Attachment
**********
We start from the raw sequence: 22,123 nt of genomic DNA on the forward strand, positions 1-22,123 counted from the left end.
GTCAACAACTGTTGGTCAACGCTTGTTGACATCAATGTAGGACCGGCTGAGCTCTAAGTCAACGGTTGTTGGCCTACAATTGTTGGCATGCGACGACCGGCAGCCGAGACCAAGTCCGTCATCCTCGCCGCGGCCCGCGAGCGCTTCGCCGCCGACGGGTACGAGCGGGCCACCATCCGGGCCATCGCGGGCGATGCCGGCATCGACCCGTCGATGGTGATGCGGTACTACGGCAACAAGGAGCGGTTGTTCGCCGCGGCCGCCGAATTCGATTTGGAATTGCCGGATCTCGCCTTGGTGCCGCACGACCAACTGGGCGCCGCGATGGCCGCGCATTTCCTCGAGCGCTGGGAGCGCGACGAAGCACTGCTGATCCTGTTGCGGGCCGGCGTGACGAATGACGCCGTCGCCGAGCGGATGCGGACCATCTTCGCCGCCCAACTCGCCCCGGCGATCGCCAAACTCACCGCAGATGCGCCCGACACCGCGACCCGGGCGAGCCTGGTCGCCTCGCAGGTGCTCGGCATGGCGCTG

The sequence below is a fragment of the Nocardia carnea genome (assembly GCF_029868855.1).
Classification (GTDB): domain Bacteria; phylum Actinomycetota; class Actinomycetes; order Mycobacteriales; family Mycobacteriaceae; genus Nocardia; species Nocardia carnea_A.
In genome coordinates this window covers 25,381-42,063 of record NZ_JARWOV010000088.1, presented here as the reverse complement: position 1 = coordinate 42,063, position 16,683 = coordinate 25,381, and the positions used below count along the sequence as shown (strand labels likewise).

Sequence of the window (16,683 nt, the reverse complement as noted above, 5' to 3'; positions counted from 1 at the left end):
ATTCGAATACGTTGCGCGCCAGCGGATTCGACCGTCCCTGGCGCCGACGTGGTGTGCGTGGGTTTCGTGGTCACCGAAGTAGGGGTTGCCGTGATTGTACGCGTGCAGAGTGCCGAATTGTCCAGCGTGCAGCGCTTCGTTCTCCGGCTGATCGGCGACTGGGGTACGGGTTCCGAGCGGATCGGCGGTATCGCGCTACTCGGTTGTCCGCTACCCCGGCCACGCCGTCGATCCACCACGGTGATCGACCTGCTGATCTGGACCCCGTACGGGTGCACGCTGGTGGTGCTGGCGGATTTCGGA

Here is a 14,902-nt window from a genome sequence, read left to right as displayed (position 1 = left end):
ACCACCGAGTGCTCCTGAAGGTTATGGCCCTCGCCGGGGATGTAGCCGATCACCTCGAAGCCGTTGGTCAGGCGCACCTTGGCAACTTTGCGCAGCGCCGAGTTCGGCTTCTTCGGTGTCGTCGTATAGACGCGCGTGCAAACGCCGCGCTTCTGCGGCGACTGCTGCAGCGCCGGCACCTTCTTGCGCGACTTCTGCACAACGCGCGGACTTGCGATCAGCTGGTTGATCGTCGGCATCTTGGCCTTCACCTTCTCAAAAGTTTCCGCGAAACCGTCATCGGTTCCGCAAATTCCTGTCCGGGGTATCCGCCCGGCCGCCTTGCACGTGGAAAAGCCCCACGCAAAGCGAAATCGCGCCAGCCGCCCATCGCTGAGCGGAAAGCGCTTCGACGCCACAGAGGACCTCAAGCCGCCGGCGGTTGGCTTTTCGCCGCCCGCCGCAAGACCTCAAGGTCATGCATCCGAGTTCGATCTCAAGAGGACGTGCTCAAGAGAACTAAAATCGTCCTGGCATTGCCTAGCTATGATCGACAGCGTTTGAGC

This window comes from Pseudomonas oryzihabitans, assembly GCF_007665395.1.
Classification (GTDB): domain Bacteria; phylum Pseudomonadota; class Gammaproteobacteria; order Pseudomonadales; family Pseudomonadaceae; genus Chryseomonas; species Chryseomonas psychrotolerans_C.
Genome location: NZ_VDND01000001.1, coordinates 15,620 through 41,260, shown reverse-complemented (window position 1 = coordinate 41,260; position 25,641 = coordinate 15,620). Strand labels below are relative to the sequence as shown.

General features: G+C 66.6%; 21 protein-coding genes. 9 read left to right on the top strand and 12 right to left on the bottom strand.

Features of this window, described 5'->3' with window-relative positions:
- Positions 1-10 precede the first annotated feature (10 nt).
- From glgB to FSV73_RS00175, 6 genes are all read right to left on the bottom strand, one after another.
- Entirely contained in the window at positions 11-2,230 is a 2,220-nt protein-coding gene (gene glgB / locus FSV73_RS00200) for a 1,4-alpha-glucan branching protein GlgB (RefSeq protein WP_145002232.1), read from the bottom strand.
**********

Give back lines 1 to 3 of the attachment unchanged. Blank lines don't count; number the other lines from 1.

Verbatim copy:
We start from the raw sequence: 22,123 nt of genomic DNA on the forward strand, positions 1-22,123 counted from the left end.
GTCAACAACTGTTGGTCAACGCTTGTTGACATCAATGTAGGACCGGCTGAGCTCTAAGTCAACGGTTGTTGGCCTACAATTGTTGGCATGCGACGACCGGCAGCCGAGACCAAGTCCGTCATCCTCGCCGCGGCCCGCGAGCGCTTCGCCGCCGACGGGTACGAGCGGGCCACCATCCGGGCCATCGCGGGCGATGCCGGCATCGACCCGTCGATGGTGATGCGGTACTACGGCAACAAGGAGCGGTTGTTCGCCGCGGCCGCCGAATTCGATTTGGAATTGCCGGATCTCGCCTTGGTGCCGCACGACCAACTGGGCGCCGCGATGGCCGCGCATTTCCTCGAGCGCTGGGAGCGCGACGAAGCACTGCTGATCCTGTTGCGGGCCGGCGTGACGAATGACGCCGTCGCCGAGCGGATGCGGACCATCTTCGCCGCCCAACTCGCCCCGGCGATCGCCAAACTCACCGCAGATGCGCCCGACACCGCGACCCGGGCGAGCCTGGTCGCCTCGCAGGTGCTCGGCATGGCGCTG

The sequence below is a fragment of the Nocardia carnea genome (assembly GCF_029868855.1).